campaign spending

Jonathan Motl is the Commissioner of Political Practices in Montana. It turns out, that's a difficult and controversial job. Serious state and national political interests care deeply about campaign contribution rules, anonymous or "dark money",  the definition of independent committees, and host of other issues. To top it off, Motl is up for confirmation during this session of the Montana Legislature. He has been strongly praised by some, sharply criticized by others. Listen in to hear what he has to say.

'Dark Money' Disclosure Bill Survives Another Day

Mar 9, 2015
Montana Legislature

By a slim margin a Republican from Great Falls was able to get a campaign reform measure aimed at shining the light on so-called “dark money” sent to the House Business and Labor Committee for a hearing.

Representative Steve Fitzpatrick was worried it would not get a fair hearing in the House State Administration Committee.

"I think we all know why we’re doing this. It’s to avoid adverse committee reports and give the bill a fair hearing. Let’s give this bill a fair hearing. It will get that in Business and Labor," Fitzpatrick said.

Lawmakers Consider Cuts To Commissioner Of Political Practices Budget

Mar 5, 2015

Today at the Montana Legislature, Commissioner of Political Practices Jonathan Motl argued that state lawmakers need to fully fund his department or he won’t be able to prosecute politicians abusing the system.

Lawmakers are considering a cut of about $100,000 from the commissioner's proposed budget, including eliminating the prosecuting attorney.

“It takes away the only attorney in the state of Montana who is dedicated to enforcement of Montana’s Campaign Practice Act.”

'Dark Money' Disclosure Bill Narrowly Passes Senate

Feb 26, 2015
William Marcus

The Senate gave final approval to a bill that would shine the light on so-called “dark money” donations in Montana’s political campaigns.

Senator Duane Ankney says when neighbors contribute to a political campaign, the candidate is required to report that person’s name, address, and occupation.

Dark Money Bill On Thursday's Busy Legislative Agenda

Feb 25, 2015
William Marcus

Thursday, Montana legislators will see plenty more bills on the House and Senate floors.

One of the larger bills will be in the Senate, when Republican Senator Duane Ankney presents his bill, Senate Bill 289, to fight dark money in politics.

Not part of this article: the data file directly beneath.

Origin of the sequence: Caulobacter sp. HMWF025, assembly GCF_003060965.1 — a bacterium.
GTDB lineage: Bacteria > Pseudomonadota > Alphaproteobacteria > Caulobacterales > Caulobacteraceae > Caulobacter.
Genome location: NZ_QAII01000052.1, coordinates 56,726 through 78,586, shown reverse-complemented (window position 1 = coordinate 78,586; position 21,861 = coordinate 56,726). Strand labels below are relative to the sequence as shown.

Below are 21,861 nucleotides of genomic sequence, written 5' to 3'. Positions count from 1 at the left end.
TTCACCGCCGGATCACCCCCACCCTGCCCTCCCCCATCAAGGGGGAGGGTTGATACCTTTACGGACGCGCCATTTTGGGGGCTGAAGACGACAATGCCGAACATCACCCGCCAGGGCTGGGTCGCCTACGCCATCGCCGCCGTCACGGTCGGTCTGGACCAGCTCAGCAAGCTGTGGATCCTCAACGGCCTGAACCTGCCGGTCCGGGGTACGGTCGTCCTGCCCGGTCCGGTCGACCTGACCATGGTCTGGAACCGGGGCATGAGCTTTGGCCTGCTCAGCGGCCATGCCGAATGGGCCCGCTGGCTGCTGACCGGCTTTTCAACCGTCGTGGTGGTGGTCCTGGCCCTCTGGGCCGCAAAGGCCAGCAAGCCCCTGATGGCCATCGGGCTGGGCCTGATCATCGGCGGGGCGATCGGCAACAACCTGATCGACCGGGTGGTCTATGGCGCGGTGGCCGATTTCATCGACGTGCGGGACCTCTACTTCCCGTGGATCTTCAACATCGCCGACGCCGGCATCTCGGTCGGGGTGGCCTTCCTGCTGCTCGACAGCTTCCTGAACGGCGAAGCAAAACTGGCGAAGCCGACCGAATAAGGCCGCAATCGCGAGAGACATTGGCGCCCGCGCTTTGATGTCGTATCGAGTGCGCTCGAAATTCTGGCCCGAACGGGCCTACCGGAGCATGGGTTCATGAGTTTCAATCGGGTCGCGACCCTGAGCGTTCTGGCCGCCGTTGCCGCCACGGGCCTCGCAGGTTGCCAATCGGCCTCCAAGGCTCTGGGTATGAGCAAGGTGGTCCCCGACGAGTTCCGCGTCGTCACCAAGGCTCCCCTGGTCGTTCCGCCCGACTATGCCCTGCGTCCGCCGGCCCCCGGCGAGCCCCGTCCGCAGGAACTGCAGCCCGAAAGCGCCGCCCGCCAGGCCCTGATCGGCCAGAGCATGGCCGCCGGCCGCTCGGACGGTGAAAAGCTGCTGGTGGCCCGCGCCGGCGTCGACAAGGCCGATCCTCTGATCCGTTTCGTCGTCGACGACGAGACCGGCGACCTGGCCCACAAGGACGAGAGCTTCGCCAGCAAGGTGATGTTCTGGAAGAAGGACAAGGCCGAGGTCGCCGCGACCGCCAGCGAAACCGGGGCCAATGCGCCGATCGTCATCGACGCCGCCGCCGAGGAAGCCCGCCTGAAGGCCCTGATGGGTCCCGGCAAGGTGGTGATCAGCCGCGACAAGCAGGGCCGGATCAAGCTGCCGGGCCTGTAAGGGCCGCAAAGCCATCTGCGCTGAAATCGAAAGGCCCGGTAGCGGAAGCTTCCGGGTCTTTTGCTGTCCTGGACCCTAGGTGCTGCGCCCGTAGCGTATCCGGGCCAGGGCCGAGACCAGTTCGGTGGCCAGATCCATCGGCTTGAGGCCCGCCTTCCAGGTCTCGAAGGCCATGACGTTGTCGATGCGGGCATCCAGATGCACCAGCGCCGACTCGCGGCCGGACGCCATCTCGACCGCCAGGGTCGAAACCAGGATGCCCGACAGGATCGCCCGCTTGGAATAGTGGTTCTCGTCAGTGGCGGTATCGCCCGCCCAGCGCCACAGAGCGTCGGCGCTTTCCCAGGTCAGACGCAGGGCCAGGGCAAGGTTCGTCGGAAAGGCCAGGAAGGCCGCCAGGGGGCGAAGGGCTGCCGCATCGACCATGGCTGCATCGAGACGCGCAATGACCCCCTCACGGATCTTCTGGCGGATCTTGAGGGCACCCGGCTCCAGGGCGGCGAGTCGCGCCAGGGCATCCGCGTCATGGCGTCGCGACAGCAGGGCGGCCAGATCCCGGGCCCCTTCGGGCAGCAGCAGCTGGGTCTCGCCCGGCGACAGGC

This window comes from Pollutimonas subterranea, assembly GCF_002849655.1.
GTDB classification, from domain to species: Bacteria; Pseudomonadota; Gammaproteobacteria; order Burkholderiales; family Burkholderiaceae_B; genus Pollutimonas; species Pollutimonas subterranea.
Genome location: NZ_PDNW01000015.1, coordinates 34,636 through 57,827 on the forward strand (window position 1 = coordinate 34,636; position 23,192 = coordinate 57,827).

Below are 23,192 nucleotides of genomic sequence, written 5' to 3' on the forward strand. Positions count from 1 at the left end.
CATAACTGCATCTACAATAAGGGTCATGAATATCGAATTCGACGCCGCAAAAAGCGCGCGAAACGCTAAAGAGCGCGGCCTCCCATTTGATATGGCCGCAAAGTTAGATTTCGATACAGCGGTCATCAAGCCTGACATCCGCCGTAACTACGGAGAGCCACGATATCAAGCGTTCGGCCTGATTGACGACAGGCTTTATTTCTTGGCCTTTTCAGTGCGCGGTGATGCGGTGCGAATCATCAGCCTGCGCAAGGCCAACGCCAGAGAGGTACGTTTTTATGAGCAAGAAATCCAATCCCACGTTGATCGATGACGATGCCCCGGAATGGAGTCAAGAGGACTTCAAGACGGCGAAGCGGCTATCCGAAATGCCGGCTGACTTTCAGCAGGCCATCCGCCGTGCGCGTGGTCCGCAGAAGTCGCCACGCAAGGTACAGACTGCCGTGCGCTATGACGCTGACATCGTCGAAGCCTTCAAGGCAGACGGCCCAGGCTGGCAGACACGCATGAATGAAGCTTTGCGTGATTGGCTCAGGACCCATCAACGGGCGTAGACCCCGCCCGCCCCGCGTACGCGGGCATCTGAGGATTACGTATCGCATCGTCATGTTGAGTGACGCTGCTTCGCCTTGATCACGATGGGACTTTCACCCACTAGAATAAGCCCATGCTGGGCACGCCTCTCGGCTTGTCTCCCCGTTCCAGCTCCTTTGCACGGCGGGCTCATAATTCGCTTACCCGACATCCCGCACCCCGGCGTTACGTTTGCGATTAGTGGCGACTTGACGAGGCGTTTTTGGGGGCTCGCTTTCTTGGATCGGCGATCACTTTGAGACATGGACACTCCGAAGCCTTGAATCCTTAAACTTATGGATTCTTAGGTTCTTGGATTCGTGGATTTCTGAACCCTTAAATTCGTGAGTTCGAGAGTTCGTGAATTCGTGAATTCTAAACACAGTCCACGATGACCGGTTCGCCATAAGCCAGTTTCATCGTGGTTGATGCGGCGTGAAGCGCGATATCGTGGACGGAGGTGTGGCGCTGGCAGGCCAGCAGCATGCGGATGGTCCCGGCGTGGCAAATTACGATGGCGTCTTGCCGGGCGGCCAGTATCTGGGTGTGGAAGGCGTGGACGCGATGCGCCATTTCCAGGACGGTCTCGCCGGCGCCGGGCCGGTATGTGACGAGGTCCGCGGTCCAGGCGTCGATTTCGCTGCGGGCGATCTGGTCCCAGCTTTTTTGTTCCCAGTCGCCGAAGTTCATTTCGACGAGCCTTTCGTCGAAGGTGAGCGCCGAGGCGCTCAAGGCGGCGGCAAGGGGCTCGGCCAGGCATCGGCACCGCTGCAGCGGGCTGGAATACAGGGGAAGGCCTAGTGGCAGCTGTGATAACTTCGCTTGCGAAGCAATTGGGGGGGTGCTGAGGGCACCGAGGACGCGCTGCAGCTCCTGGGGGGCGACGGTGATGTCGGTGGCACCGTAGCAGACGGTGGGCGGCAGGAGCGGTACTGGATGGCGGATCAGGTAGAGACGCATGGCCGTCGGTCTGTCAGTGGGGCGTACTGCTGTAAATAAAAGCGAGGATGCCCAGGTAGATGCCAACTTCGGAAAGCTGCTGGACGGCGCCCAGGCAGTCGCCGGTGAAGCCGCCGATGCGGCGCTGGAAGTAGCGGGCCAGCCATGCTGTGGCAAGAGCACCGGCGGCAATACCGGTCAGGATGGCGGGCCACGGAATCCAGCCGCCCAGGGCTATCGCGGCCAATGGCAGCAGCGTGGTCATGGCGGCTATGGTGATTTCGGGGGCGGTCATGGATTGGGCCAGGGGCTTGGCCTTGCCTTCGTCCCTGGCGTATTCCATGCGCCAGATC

Eliza Wiley

This week on "Capitol Talk": The Flathead water rights compact passes out of committee. A bill intended to "shine sunlight on dark money" is making its way through the process. Lawmakers heard testimony on one part of the GOP healthcare plan. And next Friday is the bill transmittal deadline and halfway point of the session

Eliza Wiley

This week on "Capitol Talk", tax cut bills are getting a lot of attention at the Montana Legislature this session. One legislator, Nicholas Schwaderer of Superior, introduced a bill that would put income tax cuts up to a vote via referendum. The bill drew bipartisan opposition during its hearing in the House. Schwaderer defended the bill saying, "taxation of income is theft."

Tax cuts could face vetoes from Gov. Bullock, who is intent on keeping at least a $300 million surplus.

Montana’s governor has made good on a promise contained in last week’s State of the State Address, introducing a package of four bills designed to increase transparency in campaign financing. The centerpiece of the package is called the Disclose Montana Act, and it broadens the range of groups that must disclose their election-related finances.

Eric Whitney

Jim Nelson was appointed to Montana's Supreme Court by Governor Marc Racicot in 1993, and retired in 2012. He's long been an advocate for electing state Supreme Court justices. But now he's changed his mind.

"Campaign Beat" looks at recent campaign finance reports, dueling gun ads in the U.S. House race, the first TV ad from the Curtis campaign, and LR-126, the initiative seeking to repeal election day voter registration.

"Campaign Beat," our weekly political analysis program, appears on Fridays throughout the fall election season. Sally Mauk, former MTPR news director and now senior news analyst, hosts the program. She's  joined by Lee newspapers Capitol Reporters Chuck Johnson and Mike Dennison.
 

LR-126 ad from Montanans for Free and Fair Elections:

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